The global private equity market will expand to about $7 trillion by 2020 from half that in 2013 as investors from sovereign wealth funds to individuals seek alternatives to stocks and bonds, according to the consulting firm PwC.
The industry will reach $6.5 trillion to $7.4 trillion depending on factors such as monetary policy and gross domestic product growth, PwC said in a report being released Monday, compared with $3.6 trillion in 2013. The firm expects alternative assets, which also include real estate and hedge funds, will swell to $13.6 trillion to $15.3 trillion, from $7.9 trillion two years ago.
“It’s really about broadening the client base,” Mike Greenstein, PwC’s global alternatives leader, said in an interview. “That’s in large part fueled by the growth of the sovereign investors and the emerging markets in alternative assets, as well as the retail channel.”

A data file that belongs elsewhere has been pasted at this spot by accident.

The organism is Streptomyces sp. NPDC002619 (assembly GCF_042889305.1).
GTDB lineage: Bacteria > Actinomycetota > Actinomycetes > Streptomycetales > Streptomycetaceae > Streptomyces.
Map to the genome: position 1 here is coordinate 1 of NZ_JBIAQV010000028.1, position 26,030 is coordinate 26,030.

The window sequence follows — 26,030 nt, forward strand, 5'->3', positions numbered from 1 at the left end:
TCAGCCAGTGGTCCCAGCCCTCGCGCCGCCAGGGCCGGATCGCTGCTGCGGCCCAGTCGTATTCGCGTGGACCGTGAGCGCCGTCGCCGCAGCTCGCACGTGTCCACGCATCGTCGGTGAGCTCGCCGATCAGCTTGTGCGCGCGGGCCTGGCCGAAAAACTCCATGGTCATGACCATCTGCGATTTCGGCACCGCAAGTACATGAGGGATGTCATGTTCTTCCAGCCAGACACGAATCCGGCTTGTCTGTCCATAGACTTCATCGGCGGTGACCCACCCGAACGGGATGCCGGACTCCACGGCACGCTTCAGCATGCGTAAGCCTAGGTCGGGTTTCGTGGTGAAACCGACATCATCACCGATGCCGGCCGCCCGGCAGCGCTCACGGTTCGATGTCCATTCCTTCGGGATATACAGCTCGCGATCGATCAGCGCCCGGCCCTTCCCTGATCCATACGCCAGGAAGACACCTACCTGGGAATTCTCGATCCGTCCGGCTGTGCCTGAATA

Managers of alternative assets pitch the investments as a way of diversifying holdings and decreasing correlation with stock and bond markets. Blackstone Group LP, the world’s biggest alternatives manager, has expanded assets under management by 18 percent annually for the past three years, in large part by attracting more money from sovereign wealth funds, wealthy individuals and family offices. The largest firms will also benefit from increasingly replacing banks in capital-market activities, according to PwC.
If Blackstone maintains its 2013 market share and alternative assets rise to $15.3 trillion, the New York-based firm will command about $515 billion, compared with $310 billion today.
PwC expects real estate assets to expand to $2.5 trillion to $2.9 trillion from $1.4 trillion in 2013. Hedge funds may swell to $4.6 trillion to $5 trillion, from $2.9 trillion.